On social networks we commonly present ourselves to the world with our best faces forward, whether it’s through photos of ourselves smiling atop Machu Pichu on Facebook or being endlessly clever on Twitter. And since we all know we’re guilty ourselves, we commonly cut each other some slack when someone’s vocabulary, say, isn’t as extensive in real life as it is online.
But all social networks are not created equal. There is one where misrepresentation is a far greater sin, where the smallest fib might cost you your career. Yep. LinkedIn. With over 150 million people leveraging the site for job hunting, networking and business connections, it’s the one place online where honesty really is the best policy, from your photo to your college to your sorority affiliation.
With that in mind I set out to look for the biggest mistakes job-seekers are making on the world’s most successful social business network. I tapped Krista Canfield for the inside scoop; corporate communications manager at LinkedIn, she spends hours finding tips and tricks to share with the media, and has found some big mistakes along the way. NextI got Joshua Waldman on the phone. While researching his book Job Searching with Social Media for Dummies, the social media expert spent five years toying with the site, experimenting with his own profile and those of his clients in an attempt to game the system. Last up, Nicole Williams, author ofGirl on Top and, more recently, the Connection Director for LinkedIn. Together, they schooled me on the 10 biggest LinkedIn mistakes, and how they just might cost you your (next) job.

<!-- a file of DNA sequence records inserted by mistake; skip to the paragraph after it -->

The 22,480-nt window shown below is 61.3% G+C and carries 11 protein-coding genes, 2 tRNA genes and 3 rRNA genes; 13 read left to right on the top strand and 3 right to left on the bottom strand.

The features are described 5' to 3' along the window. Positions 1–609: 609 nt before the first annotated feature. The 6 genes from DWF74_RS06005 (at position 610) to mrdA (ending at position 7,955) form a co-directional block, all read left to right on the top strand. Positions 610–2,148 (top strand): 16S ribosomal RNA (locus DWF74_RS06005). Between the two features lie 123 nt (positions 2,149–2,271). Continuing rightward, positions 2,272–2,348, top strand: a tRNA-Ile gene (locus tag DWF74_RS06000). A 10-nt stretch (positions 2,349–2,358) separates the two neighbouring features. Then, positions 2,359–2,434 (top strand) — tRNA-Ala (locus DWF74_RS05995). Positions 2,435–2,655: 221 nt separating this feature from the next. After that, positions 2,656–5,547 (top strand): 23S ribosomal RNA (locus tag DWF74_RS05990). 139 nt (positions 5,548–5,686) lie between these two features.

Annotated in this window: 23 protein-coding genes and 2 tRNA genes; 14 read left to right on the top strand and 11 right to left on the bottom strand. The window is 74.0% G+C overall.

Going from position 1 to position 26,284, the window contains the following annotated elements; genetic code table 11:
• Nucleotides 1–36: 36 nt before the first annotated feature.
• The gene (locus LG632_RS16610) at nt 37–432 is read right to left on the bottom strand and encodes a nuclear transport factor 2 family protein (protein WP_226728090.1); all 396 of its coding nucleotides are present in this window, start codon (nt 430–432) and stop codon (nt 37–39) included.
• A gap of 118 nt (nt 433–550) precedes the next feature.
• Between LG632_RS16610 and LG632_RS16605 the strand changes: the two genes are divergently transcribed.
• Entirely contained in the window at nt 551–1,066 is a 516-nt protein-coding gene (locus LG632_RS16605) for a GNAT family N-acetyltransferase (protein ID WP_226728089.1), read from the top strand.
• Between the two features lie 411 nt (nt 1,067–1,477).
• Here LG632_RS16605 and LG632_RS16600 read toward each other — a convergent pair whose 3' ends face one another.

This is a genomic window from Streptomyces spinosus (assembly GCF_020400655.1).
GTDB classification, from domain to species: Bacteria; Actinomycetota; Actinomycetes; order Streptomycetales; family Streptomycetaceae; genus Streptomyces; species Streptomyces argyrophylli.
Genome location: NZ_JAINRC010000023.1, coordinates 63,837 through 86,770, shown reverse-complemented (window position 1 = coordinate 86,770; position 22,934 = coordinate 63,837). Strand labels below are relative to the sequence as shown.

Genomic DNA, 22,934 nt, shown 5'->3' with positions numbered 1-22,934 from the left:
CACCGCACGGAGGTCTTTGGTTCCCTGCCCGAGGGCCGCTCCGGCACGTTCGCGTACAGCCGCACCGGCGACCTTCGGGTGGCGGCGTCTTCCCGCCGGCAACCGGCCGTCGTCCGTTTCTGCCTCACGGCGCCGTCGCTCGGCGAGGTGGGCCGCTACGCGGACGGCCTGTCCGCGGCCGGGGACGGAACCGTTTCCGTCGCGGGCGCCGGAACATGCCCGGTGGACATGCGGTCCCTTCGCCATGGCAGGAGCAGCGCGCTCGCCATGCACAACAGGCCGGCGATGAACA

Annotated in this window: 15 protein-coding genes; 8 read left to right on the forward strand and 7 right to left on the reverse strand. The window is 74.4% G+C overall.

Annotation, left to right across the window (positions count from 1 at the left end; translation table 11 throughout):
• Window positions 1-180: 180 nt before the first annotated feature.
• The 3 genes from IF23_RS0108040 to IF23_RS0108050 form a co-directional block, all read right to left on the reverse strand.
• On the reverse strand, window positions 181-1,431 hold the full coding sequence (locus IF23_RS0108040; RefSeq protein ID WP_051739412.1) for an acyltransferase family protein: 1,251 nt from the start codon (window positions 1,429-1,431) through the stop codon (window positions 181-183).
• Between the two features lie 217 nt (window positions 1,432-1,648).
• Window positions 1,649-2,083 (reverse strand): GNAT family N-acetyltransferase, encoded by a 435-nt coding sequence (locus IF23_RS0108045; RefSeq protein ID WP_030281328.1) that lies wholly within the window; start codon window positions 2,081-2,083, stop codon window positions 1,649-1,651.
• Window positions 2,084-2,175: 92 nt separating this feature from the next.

1. No photo
LinkedIn profiles with photos are viewed seven times more often than profiles with a blank box, meaning the decision to add a photo should be a no-brainer. Unfortunately, many people still chose to keep their faces off the social graph. This, agree all three experts, is a really bad call. “When there isn’t a picture, there’s an immediate element of mistrust,” says Waldman, and Williams agrees. “It’s a lot like when you’re selling a house,” she says. “If there’s no photo, it’s like ‘there must be something wrong with this property.’” Even though recruiters would never admit to hiring based on looks, she says that when they see nothing at all, they fear the worst.
2. An old photo or a glamour shot
While having a photo is important, having the wrong photo is a much more common mistake. “I see it especially in women,” says Williams. “It’s easy to choose a photo of ourselves at our best so it makes sense that a woman might use a photo of herself ten years younger.” You look great, and it might get you an interview, but when you walk in the door it can appear to employers like a deceptive bait-and-switch. Even if you’re not looking for a new job, Waldman says, it’s disconcerting to meet someone in real life that looks vastly different from their online gravatar—think of a Match.com blind date gone way wrong. Bottom line: if you’re bald in real life, you should also be bald in LinkedIn.
This isn’t a common one, the experts agree, but it can definitely be problematic. If you bluff on your education information on LinkedIn, be prepared to be outed. You have no way of knowing whether your interviewer’s little sister just to happened to graduate Gettysburg in 2004. If you lied, he will ask and she will know about it. Rule of thumb in professional social networking: it may seem like a vast network of strangers, but the world is truly much smaller than you think.